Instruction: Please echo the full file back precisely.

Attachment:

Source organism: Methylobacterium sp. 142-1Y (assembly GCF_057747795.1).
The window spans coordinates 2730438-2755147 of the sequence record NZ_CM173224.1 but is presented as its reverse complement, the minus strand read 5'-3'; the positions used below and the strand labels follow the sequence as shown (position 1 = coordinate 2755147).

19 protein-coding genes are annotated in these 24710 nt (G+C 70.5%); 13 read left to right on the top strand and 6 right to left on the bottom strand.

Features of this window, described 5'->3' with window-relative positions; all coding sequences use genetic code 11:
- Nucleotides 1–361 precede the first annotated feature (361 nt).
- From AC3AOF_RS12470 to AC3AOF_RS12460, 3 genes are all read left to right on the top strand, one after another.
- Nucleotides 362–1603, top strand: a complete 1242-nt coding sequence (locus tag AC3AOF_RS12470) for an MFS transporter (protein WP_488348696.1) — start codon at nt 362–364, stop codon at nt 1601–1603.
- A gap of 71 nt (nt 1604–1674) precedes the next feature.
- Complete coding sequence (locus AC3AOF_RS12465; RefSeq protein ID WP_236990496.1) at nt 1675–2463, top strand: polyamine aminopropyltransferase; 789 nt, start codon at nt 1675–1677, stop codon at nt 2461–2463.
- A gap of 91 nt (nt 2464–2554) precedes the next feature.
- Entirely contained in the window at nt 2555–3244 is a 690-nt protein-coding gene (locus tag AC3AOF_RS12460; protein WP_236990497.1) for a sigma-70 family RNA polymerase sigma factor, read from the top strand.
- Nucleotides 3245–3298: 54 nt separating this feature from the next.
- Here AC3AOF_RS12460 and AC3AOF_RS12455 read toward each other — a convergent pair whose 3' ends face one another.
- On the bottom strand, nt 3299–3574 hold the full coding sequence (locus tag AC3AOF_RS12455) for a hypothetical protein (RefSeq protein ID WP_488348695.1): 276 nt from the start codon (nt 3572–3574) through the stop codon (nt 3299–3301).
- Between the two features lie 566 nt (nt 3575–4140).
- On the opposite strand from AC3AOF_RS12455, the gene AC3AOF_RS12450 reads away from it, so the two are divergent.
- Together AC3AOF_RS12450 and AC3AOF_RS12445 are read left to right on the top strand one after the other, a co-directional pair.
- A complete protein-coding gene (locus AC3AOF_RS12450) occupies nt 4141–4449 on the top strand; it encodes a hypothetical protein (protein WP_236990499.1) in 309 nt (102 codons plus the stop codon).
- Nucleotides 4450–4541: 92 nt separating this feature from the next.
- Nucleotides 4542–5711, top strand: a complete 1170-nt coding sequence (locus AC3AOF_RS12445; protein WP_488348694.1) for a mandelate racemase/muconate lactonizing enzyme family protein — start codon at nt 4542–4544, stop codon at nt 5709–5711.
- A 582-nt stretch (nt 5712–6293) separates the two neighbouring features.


Source organism: Methylobacterium sp. 142-1Y (assembly GCF_057747795.1).
The window spans coordinates 2730438-2755147 of the sequence record NZ_CM173224.1 but is presented as its reverse complement, the minus strand read 5'-3'; the positions used below and the strand labels follow the sequence as shown (position 1 = coordinate 2755147).

19 protein-coding genes are annotated in these 24710 nt (G+C 70.5%); 13 read left to right on the top strand and 6 right to left on the bottom strand.

Features of this window, described 5'->3' with window-relative positions; all coding sequences use genetic code 11:
- Nucleotides 1–361 precede the first annotated feature (361 nt).
- From AC3AOF_RS12470 to AC3AOF_RS12460, 3 genes are all read left to right on the top strand, one after another.
- Nucleotides 362–1603, top strand: a complete 1242-nt coding sequence (locus tag AC3AOF_RS12470) for an MFS transporter (protein WP_488348696.1) — start codon at nt 362–364, stop codon at nt 1601–1603.
- A gap of 71 nt (nt 1604–1674) precedes the next feature.
- Complete coding sequence (locus AC3AOF_RS12465; RefSeq protein ID WP_236990496.1) at nt 1675–2463, top strand: polyamine aminopropyltransferase; 789 nt, start codon at nt 1675–1677, stop codon at nt 2461–2463.
- A gap of 91 nt (nt 2464–2554) precedes the next feature.
- Entirely contained in the window at nt 2555–3244 is a 690-nt protein-coding gene (locus tag AC3AOF_RS12460; protein WP_236990497.1) for a sigma-70 family RNA polymerase sigma factor, read from the top strand.
- Nucleotides 3245–3298: 54 nt separating this feature from the next.
- Here AC3AOF_RS12460 and AC3AOF_RS12455 read toward each other — a convergent pair whose 3' ends face one another.
- On the bottom strand, nt 3299–3574 hold the full coding sequence (locus tag AC3AOF_RS12455) for a hypothetical protein (RefSeq protein ID WP_488348695.1): 276 nt from the start codon (nt 3572–3574) through the stop codon (nt 3299–3301).
- Between the two features lie 566 nt (nt 3575–4140).
- On the opposite strand from AC3AOF_RS12455, the gene AC3AOF_RS12450 reads away from it, so the two are divergent.
- Together AC3AOF_RS12450 and AC3AOF_RS12445 are read left to right on the top strand one after the other, a co-directional pair.
- A complete protein-coding gene (locus AC3AOF_RS12450) occupies nt 4141–4449 on the top strand; it encodes a hypothetical protein (protein WP_236990499.1) in 309 nt (102 codons plus the stop codon).
- Nucleotides 4450–4541: 92 nt separating this feature from the next.
- Nucleotides 4542–5711, top strand: a complete 1170-nt coding sequence (locus AC3AOF_RS12445; protein WP_488348694.1) for a mandelate racemase/muconate lactonizing enzyme family protein — start codon at nt 4542–4544, stop codon at nt 5709–5711.
- A 582-nt stretch (nt 5712–6293) separates the two neighbouring features.